An ethical approach to food

Our food system is in crisis. Private labels are ruining Australian farmers. Choose free-range pork and poultry. Eat less meat. Stop eating meat. Are any fish still sustainable to eat? Ban GMOs. Labelling is the problem. We need CCTV in abattoirs. Misleading certification schemes make it impossible to trust free range. Eat slow, whole foods. Shop at farmers’ markets. Only eat organic. Ban live export! Save live export! Don’t eat sugar. ColeWorths is the real problem…


But how do we solve them?

Let’s step back for a moment from immediate and pressing concerns around seasonal, local, organic, safe, fair, humane food, and consider the confusing array within an ethical framework, such as one that the fabulous Cristy Clark has called ‘ecotarian‘. All of our concerns about the industrial food system can be better understood (and so addressed) if we are led by a coherent ethical approach, rather than atomised ‘problems’.

According to Socrates, people will do what is good if they know what is right, and therefore be happy. But how can we know if we can’t see the means of production of our food (and myriad other items we consume, even if not corporally)?

If we ask ourselves ‘is this organic?’ we are wondering whether there are synthetic, artificial inputs in the form of harmful pesticides or fertilisers, but we haven’t asked ‘how far did it travel?’ or ‘how much were the workers paid?’ We may in fact also be worried about food miles, workers’ conditions, and the treatment of animals, but ‘is this organic?’ didn’t open up the space for those other concerns. The same is true of ‘is this free range?’ or ‘is this GMO?’ and many other such questions about the history of our food before it gets to our plate.

But when we ask ‘was this produced ethically?’ we are required to think about ‘is this right?’ and ‘is it good to eat this?’, which requires consideration of the environmental, social, cultural, political, economic, and physical impacts of our choices. We must consider the entire ecology of the choice – and I include human welfare in my definition of ecology here.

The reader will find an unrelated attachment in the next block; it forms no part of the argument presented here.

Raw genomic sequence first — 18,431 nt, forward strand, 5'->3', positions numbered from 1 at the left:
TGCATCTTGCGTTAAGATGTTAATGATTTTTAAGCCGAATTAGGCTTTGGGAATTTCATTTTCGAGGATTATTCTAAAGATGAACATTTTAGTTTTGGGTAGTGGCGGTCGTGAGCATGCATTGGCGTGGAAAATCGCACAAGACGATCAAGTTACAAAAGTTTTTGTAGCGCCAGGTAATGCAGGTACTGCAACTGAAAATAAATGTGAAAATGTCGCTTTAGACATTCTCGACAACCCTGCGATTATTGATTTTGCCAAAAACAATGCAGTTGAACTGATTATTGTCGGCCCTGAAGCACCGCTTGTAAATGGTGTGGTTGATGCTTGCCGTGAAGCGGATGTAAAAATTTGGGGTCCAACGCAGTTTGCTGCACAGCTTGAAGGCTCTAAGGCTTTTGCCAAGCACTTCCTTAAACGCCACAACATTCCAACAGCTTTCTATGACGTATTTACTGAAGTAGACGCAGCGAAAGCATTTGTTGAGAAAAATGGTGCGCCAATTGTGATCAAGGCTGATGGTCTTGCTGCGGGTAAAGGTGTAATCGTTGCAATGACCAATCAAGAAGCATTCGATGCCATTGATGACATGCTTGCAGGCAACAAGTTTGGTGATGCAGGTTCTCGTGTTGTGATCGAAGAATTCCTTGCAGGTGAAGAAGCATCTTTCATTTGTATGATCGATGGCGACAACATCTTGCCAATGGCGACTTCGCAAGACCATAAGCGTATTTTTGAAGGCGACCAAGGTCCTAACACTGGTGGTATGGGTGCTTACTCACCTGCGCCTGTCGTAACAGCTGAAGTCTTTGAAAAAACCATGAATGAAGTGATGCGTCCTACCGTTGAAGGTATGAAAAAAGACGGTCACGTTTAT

If we take an ethical approach, and in particular the hedonist ethic I have spent some years trying to understand and follow, then a narrow focus on food miles, organics, or heritage breeds is too limiting. These are the cornerstones, the seeds if you will, that make for a fecund garden of ideas to nourish a healthy world. But on their own, each one is but a luscious zucchini, a wayward tomatillo, a cheeky piglet.

An overarching, well-articulated ethic is to local potatoes like permaculture is to veganism. We need systems thinking – what are all the constituent parts? Who are the key players in the system – the seeds, the nurturers of the seeds, the carers of the seedlings, the micro-organic activity of the soil in which the seeds grow, the people who want to eat the zucchinis and all of the potential players in the web of those who will see that the produce makes it from paddock to plate.

Choosing to eat organic, local, seasonal, free-range, fair-trade or vegan diets are all legitimate and important parts of changing our food system, but on their own, they don’t address systemic problems.

But the problem with following an ethic in today’s world is that the supply chain – that long set of links that goes from the production and harvesting of food through to the processing, transport and sales – has grown so long and obscured that you can find yourself eating horsemeat when you ordered beef.

Join me over the next few months as I explore how to demystify the supply chain and participate in transforming our food systems, from production right through to consumption.

And welcome my new title as I re-launch this long-running blog as Tammi Jonas: Food Ethics today – it’s not just me tasting terroir, it’s all of us.

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Tammi Jonas

The infrequent and imperfect yet impassioned musings of a farmer, meatsmith, mother, wife, sister, daughter, friend and cultural commentator with a penchant for food and community.

15 thoughts on “An ethical approach to food”

  1. Very much looking forward to reading your breakdown of the supply chains. I hope to add to the no doubt lively and engaging discussion.

  2. Great post Tammi, as per usual. A clarion call for the now.
    I take your point about the supply chain however I’d add that the positives of such a chain is that you CAN trace the food back to its source.